The UNESCO sites in Barbados


There is an astonishing number of UNESCO sites in Barbados. The small Caribbean island used to be among the top producers and exporters of sugar during the 17th century. The result – a rick colonial architecture preserved under UNESCO heritage fund.

Today, Barbados is famous for it’s friendly people, festivals, nice beaches, relaxed atmosphere, and rich cultural heritage. If you plan to visit the island, do not forget to obtain the online travel Customs and Immigration Form – the Barbados ED Card.

Apart from the wide beaches and the warm sea, here are some of the most important UNESCO sites in Barbados:


The capital of Barbados was designates as World Heritage Site in 2011 aiming to preserve and protect Bridgetown’s historic and cultural heritage for the generations to come. It also raises awareness of the city’s significance on a global scale.

The key reasons for Bridgetown’s UNESCO 2011 designation are:

  1. Historical Significance: Bridgetown has a rich history dating back to the 17th century when it was established as a British colonial town. The city played a crucial role in the development of the British Atlantic trade and was a hub for commerce, particularly the sugar and slave trades.
  2. Architectural Heritage: The city features a variety of historic buildings and structures that reflect its colonial past. Notable examples include the Parliament Buildings, the Chamberlain Bridge, and the Careenage.
  3. Cultural Diversity: Bridgetown has been shaped by a diverse cultural heritage, influenced by British, African, and other Caribbean cultures. This diversity is evident in the architecture, customs, and traditions of the city.
  4. Role in Atlantic Trade: As a major port city, Bridgetown was a focal point for the transatlantic slave trade and the movement of goods between the Old World and the New World.
  5. Connection to Global History: The city’s history is closely tied to broader global historical events, including the colonization of the Caribbean, the development of sugar plantations, and the impact of the Atlantic slave trade.

The Garrison

The Garrison was established during the British colonial period to serve as a military installation. It became the headquarters of the British Windward and Leeward Islands Station in the 18th and 19th centuries. The area includes a variety of historic buildings and structures, many of which have been well-preserved. The Garrison site includes:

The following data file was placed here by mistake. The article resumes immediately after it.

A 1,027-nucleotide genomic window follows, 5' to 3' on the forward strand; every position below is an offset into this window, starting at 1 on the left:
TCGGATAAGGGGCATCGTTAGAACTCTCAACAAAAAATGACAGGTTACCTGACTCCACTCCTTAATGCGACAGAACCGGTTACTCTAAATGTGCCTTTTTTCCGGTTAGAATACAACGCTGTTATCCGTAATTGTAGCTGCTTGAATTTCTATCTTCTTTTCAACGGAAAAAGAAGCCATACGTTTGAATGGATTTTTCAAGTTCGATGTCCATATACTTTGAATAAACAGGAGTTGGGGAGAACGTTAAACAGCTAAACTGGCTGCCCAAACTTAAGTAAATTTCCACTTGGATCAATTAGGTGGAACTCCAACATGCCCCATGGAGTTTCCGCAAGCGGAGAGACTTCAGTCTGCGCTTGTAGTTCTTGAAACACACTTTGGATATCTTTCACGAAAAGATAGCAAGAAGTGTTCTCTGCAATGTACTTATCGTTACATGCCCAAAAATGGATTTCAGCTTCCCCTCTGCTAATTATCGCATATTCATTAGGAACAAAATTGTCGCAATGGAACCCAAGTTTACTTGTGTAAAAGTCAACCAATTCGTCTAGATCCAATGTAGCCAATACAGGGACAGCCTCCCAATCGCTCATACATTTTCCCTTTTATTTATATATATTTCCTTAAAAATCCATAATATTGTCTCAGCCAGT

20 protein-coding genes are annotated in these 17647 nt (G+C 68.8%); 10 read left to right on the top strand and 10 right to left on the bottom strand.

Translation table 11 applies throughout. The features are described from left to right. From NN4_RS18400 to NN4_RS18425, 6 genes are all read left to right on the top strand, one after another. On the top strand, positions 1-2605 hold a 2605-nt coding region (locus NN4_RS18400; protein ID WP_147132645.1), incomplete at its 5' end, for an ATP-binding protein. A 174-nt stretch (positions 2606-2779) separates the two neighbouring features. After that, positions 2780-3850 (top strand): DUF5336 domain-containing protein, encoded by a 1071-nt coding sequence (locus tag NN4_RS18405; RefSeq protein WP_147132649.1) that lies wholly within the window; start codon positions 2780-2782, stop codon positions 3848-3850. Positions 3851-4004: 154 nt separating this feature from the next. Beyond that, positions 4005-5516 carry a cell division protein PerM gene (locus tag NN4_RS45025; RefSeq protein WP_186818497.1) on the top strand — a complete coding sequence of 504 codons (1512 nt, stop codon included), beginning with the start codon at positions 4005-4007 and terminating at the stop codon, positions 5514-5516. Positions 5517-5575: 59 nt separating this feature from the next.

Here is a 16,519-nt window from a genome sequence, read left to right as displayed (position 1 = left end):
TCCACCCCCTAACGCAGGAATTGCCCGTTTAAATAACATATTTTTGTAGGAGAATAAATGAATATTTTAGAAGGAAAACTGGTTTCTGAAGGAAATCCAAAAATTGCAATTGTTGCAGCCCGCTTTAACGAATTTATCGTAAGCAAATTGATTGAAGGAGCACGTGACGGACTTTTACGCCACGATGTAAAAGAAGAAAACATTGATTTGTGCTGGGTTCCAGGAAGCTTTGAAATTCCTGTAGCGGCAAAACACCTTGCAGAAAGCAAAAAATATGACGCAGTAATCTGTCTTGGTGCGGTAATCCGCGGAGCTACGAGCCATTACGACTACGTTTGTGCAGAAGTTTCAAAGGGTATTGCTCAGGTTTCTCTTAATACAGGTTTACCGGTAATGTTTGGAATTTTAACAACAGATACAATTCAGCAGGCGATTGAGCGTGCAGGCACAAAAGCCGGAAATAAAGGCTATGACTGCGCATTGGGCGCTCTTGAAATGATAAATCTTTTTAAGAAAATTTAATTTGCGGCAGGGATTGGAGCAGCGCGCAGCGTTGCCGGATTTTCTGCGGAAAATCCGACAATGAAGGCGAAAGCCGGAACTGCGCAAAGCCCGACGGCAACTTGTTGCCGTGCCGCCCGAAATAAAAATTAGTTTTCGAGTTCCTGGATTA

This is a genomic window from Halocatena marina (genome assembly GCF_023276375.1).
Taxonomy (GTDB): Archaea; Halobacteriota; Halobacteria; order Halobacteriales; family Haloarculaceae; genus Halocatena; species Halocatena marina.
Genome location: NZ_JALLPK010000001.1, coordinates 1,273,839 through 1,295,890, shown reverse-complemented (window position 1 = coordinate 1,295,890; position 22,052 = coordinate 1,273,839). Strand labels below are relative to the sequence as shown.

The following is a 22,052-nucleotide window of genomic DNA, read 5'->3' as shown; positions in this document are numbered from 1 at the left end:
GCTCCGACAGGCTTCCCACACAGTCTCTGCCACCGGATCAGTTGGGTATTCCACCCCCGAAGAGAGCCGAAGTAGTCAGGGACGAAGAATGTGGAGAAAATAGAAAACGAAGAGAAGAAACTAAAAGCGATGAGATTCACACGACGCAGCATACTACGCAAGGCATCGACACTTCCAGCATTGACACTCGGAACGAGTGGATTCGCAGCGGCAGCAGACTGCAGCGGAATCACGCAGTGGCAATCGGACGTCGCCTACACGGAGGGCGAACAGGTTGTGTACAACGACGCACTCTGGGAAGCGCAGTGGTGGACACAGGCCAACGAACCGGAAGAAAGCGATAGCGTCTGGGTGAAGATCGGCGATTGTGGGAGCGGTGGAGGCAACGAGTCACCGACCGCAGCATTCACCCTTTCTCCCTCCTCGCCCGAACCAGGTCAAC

• George Washington House: This house is believed to be where the first President of the United States, George Washington, stayed during his visit to Barbados in 1751, in his only trip outside North America.
  • The Main Guard: A military guardhouse that dates back to the 1800s.
  • The Clock Tower: Erected in 1803, the clock tower served as a timepiece for the military.
  • The Barbados Museum and Historical Society: Housed in the former military prison, the museum showcases the history and culture of Barbados.
  • St. Ann’s Fort: Originally built in the 1700s, this fort has undergone various modifications and was part of the island’s defense system.

The Garrison is not only historically significant for its military role but also for its architectural and cultural heritage. In 2011, UNESCO granted the site, along with the capital, the World Heritage title due to its significant importance to the Caribbean history. While exploring The Garrison, visitors can better understand Barbados’ past.

George Washington House

One of the most visited buildings in the Garrison is the House once visited by the first president of the United States, George Washington. Back in 1971, young Washington visited Barbados and stayed a sugar cane plantation known at the time as the Bush Hill House. The George Washington House is important for another reason too – Barbados is the only destination outside North America visited by him.

In 2011, accidently was discovered a network of underground tunnels, a drainage system, linking the House to the plantations. These tunnels were also meant to be used as an escape route in case of emergency.

Nidhe Israel Synagogue

One of the oldest synagogues in the Western Hemisphere. It has a rich history dating back to the 17th century, and it is closely associated with the Jewish community that settled in Barbados during the colonial period. The synagogue is a symbol of religious diversity and cultural heritage of Barbados and remains an important cultural and historical landmark on the island.

Charles Fort

Another construction from the Garrison site is the Charles Fort – one of the military fortifications that contributed to the defense of the island during the colonial period. Built in 1650 and reconstructed in 1811, the fort played strategic role in the defense of the British Caribbean colony.

Morgan Lewis Windmill

The sugarcane wind mill is another construction in the borders of The Garrison. Perfectly preserved it gives idea of the landscape of old Barbados when sugar has driven the economy of the region. The windmill represents the technology and infrastructure used in sugar production providing insights into the island’s agricultural history.


Not part of the World Heritage Site, Rihanna is what made Barbados and its festivals a famous around the globe. In 2018, Rihanna was appointed as the Ambassador Extraordinary and Plenipotentiary of Barbados, with a focus on education, tourism, and investment. This formal role strengthens her connection to Barbados and allows her to contribute to the country’s development on a diplomatic level.

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